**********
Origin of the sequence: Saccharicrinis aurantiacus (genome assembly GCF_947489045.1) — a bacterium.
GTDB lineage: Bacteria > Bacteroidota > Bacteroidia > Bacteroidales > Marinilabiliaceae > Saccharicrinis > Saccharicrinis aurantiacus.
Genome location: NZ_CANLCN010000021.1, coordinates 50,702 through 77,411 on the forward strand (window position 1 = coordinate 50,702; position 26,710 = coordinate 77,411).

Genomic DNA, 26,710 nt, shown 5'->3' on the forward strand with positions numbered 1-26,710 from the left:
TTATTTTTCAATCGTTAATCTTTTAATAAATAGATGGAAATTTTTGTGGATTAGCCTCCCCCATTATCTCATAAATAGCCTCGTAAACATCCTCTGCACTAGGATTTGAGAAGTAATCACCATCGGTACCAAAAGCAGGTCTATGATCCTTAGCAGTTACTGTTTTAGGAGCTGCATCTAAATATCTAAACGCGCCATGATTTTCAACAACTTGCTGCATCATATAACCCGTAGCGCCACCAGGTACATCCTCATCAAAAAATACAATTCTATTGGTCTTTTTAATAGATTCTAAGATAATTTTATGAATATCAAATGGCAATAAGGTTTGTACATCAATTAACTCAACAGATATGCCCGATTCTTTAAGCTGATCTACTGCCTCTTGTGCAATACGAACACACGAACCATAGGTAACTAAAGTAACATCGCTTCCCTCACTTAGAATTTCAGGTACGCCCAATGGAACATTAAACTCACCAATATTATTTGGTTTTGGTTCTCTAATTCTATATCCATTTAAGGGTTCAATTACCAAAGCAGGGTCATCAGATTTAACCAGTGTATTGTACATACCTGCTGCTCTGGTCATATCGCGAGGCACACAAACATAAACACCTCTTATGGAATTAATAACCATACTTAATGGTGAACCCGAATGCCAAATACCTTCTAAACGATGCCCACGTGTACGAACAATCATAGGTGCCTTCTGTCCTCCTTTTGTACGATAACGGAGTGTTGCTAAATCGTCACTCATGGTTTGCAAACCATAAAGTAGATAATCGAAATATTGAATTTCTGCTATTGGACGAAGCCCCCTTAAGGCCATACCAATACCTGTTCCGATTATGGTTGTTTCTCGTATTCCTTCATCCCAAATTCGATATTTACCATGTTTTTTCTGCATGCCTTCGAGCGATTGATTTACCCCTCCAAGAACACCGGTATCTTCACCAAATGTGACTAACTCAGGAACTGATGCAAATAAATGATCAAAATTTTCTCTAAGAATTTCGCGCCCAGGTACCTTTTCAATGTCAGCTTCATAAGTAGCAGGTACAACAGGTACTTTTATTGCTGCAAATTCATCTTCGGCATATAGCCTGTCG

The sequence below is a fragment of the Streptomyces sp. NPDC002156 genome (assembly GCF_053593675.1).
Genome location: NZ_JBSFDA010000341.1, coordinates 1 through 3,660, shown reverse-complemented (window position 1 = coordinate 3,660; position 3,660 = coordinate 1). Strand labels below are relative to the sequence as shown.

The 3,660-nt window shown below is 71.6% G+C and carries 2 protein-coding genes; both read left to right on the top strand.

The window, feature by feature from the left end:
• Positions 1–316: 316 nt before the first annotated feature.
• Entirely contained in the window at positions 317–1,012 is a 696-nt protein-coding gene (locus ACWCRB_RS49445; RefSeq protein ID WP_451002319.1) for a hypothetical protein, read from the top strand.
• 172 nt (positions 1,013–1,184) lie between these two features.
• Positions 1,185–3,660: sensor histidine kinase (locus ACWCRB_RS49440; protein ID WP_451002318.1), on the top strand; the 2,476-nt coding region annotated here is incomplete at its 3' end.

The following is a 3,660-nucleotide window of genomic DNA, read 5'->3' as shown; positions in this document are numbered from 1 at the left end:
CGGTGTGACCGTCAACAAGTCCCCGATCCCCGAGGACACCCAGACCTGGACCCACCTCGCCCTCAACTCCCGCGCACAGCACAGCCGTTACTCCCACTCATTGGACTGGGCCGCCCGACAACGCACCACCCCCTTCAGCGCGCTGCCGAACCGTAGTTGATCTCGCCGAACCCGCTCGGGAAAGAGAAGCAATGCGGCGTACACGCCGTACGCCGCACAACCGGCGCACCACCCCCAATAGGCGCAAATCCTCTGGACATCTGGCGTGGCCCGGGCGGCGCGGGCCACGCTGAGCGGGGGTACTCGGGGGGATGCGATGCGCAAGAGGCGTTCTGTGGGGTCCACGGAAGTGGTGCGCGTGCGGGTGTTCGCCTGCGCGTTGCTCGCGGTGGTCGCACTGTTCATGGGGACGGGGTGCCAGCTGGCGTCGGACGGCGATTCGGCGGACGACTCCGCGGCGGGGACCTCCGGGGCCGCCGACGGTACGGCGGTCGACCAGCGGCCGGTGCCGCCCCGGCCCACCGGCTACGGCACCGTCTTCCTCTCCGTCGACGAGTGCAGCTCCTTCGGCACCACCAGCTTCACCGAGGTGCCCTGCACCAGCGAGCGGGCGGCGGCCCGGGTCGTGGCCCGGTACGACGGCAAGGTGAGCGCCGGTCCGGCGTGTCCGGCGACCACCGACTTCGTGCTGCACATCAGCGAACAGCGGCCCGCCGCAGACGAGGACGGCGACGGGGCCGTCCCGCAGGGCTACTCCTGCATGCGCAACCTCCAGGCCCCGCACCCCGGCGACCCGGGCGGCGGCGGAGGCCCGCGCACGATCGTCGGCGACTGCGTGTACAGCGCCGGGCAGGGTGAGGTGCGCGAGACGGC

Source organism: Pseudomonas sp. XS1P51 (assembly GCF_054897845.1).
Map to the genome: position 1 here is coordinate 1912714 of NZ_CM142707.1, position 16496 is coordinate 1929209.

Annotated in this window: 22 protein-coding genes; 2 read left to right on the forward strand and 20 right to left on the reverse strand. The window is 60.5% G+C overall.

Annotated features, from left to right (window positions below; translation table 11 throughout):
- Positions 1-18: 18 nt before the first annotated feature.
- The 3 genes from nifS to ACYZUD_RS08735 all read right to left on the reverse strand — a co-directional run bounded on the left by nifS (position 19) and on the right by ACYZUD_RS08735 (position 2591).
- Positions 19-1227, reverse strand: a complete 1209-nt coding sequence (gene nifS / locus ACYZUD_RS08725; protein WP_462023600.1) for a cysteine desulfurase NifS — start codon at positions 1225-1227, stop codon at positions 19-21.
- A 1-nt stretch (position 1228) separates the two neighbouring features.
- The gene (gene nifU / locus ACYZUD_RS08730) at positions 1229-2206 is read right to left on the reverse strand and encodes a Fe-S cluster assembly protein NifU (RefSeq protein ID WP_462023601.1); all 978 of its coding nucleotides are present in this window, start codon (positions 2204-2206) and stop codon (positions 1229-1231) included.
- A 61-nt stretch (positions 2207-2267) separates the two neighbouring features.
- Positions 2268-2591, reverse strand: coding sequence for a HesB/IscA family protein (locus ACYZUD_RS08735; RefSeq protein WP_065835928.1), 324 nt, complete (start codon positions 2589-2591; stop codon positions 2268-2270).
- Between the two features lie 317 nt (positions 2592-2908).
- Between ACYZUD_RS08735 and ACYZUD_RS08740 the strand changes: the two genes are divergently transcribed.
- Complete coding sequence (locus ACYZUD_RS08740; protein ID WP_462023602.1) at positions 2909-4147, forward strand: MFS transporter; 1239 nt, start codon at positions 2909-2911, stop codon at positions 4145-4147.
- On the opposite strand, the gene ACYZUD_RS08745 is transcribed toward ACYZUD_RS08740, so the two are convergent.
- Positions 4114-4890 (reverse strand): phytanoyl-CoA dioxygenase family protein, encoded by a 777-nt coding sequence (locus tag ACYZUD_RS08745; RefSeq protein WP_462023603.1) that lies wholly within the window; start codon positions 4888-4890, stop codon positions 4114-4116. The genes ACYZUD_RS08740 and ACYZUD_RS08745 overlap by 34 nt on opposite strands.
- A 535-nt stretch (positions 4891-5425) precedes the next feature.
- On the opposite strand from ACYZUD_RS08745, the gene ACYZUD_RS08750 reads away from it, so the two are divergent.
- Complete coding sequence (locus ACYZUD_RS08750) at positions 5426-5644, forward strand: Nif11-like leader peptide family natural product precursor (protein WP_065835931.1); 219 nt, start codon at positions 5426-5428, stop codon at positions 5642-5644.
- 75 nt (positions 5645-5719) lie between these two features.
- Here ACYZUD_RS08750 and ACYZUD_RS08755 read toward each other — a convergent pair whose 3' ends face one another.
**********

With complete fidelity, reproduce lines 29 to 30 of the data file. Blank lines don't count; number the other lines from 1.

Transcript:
- Complete coding sequence (locus ACYZUD_RS08740; protein ID WP_462023602.1) at positions 2909-4147, forward strand: MFS transporter; 1239 nt, start codon at positions 2909-2911, stop codon at positions 4145-4147.
- On the opposite strand, the gene ACYZUD_RS08745 is transcribed toward ACYZUD_RS08740, so the two are convergent.